Sex:
male/female
Details on test animals or test system and environmental conditions:
TEST ANIMALS
- Source: Charles River Laboratories, Research Models and Services, Germany GmbH, Sandhofer Weg 7, 97633 Sulzfeld, Germany
- Age at dosing: males: 53 days; females: 67 days
- Weight at dosing: males: 255.9 - 286.8 g; females: 238.4 - 264.3 g
- Housing: kept singly in MAKROLON cages (type III plus) with a basal surface of approx. 39 cm × 23 cm and a height of approx. 18 cm; bedding material: granulated textured wood (Granulat A2, J. Brandenburg, 49424 Goldenstedt, Germany)
- Diet (ad libitum): commercial ssniff®-R/M-H V1534 (ssniff® Spezialdiäten GmbH, 59494 Soest, Germany)
- Water (ad libitum): drinking water
- Acclimation period: 5 days

ENVIRONMENTAL CONDITIONS
- Temperature: 22°C ± 3°C (maximum range)
- Relative humidity: 55% ± 15% (maximum range).
- Photoperiod (hrs dark / hrs light): 12/12
Route of administration:
other: manganese alumina pink corundum: oral (gavage); reference item (mixture of MnSO4 and Al2(SO4)3): oral (gavage) and intravenously injected
Vehicle:
other: manganese alumina pink corundum: 0.8 % aqueous hydroxyl propyl methylcellulose gel; reference item (mixture of MnSO4 and Al2(SO4)3): water (oral administration) or 0.9 % NaCl solution (intravenous administration)
Details on exposure:
PREPARATION OF DOSING SOLUTIONS:
1) Manganese alumina pink corundum
The test item was suspended in the vehicle to the appropriate concentration freshly on the administration day.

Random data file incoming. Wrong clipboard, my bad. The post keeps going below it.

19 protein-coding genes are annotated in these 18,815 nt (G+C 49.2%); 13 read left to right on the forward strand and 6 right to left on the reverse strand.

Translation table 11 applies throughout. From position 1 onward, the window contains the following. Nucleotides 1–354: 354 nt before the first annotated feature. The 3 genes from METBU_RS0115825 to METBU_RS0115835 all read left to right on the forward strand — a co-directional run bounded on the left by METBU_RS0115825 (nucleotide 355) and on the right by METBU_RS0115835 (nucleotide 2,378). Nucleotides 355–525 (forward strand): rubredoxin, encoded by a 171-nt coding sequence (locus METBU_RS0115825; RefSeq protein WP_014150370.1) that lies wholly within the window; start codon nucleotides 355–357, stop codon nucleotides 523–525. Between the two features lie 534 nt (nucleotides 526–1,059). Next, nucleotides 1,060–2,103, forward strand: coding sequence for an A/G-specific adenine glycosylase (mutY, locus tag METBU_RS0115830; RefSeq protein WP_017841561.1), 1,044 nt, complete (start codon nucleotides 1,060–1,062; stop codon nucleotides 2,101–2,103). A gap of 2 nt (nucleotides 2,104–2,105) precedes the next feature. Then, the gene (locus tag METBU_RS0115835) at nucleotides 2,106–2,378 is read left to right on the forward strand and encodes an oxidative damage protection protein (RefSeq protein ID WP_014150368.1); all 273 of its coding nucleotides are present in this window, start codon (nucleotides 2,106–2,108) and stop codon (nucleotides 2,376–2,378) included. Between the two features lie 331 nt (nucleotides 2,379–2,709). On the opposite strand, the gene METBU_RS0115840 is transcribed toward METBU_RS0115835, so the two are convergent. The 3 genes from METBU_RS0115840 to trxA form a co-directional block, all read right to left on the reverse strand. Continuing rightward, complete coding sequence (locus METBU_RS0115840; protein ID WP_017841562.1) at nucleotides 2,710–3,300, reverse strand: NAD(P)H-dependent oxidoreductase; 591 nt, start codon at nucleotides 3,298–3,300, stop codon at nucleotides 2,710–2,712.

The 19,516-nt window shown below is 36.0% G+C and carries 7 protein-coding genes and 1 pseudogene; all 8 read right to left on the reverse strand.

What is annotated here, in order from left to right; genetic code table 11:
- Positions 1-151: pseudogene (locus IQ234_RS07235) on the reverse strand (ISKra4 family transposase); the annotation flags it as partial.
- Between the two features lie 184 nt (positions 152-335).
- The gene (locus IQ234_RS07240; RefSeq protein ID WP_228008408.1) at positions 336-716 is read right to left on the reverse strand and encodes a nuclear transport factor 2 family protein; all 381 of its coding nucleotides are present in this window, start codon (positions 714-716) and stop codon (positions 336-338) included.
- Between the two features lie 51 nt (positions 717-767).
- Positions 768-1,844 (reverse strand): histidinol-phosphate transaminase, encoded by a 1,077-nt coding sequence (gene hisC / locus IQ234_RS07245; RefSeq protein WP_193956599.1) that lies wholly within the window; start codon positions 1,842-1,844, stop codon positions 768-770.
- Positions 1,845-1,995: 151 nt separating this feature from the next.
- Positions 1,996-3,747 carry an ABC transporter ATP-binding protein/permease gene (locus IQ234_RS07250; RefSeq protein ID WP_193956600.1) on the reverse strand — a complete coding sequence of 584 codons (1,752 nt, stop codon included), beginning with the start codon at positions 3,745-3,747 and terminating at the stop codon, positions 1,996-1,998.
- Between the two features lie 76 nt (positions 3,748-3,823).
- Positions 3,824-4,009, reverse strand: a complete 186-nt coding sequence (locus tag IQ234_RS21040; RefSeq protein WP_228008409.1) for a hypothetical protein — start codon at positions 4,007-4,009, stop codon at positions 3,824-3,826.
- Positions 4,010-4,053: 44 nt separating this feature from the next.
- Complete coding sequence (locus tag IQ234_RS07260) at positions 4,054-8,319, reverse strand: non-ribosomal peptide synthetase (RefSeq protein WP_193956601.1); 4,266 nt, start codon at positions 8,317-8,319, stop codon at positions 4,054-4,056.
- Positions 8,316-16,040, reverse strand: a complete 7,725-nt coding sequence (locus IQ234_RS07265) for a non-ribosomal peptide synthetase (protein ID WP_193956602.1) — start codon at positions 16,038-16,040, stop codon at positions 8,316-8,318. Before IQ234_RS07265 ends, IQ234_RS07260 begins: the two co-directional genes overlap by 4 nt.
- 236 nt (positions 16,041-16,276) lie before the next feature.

2) Reference item (mixture of manganese sulfate (purity: >99%) and aluminium sulfate (purity: 99.99%))
The components of the reference item were combined as follows:
a) oral administration:
manganese sulfate: 154 mg/kg bw
aluminium sulfate: 2968 mg/kg bw
b) intravenous administration
manganese sulfate: 0.15 mg/kg bw
aluminium sulfate: 3 mg/kg bw

The mixture was dissolved in the respective vehicle for oral or intravenous injection to the appropriate concentration freshly on the administration day.

The administration formulations were continuously agitated by stirring throughout the entire administration procedure.
Administration volume (oral administration / intravenous administration): 10 mL/kg bw

Injection speed (intravenous adminsitration): dose per approx. 15 seconds

The amount of test item and reference item was adjusted to each animal's current body weight on the administration day.
Duration and frequency of treatment / exposure:
single administration
Dose / conc.:
1 000 mg/kg bw/day (actual dose received)
No. of animals per sex per dose / concentration:
5 males / 5 females
Control animals:
no
Positive control reference chemical:
none
Details on study design:
- Dose selection rationale: the dose levels for this preliminary study have been selected after consultation with the Sponsor based on available toxicity data:
The oral LD50 values for aluminium and manganese sulfate are as follows:
1) aluminium sulfate: 6200 mg/kg bw
2) manganese sulfate: >2000 mg/kg bw
Furthermore, the oral bioavailabilities of soluble Al and Mn sub-stances are given in the public domain with <1% and approx. 13%, respectively.

The test item oral dose of 1000 mg/kg bw corresponds to the limit dose used in a separate 28-day oral toxicity study, which is considered the maximum feasible dose. Based on the chemical composition of the test item, a dose of 1000 mg Manganese alumina pink corundum/kg bw equates tothe following doses: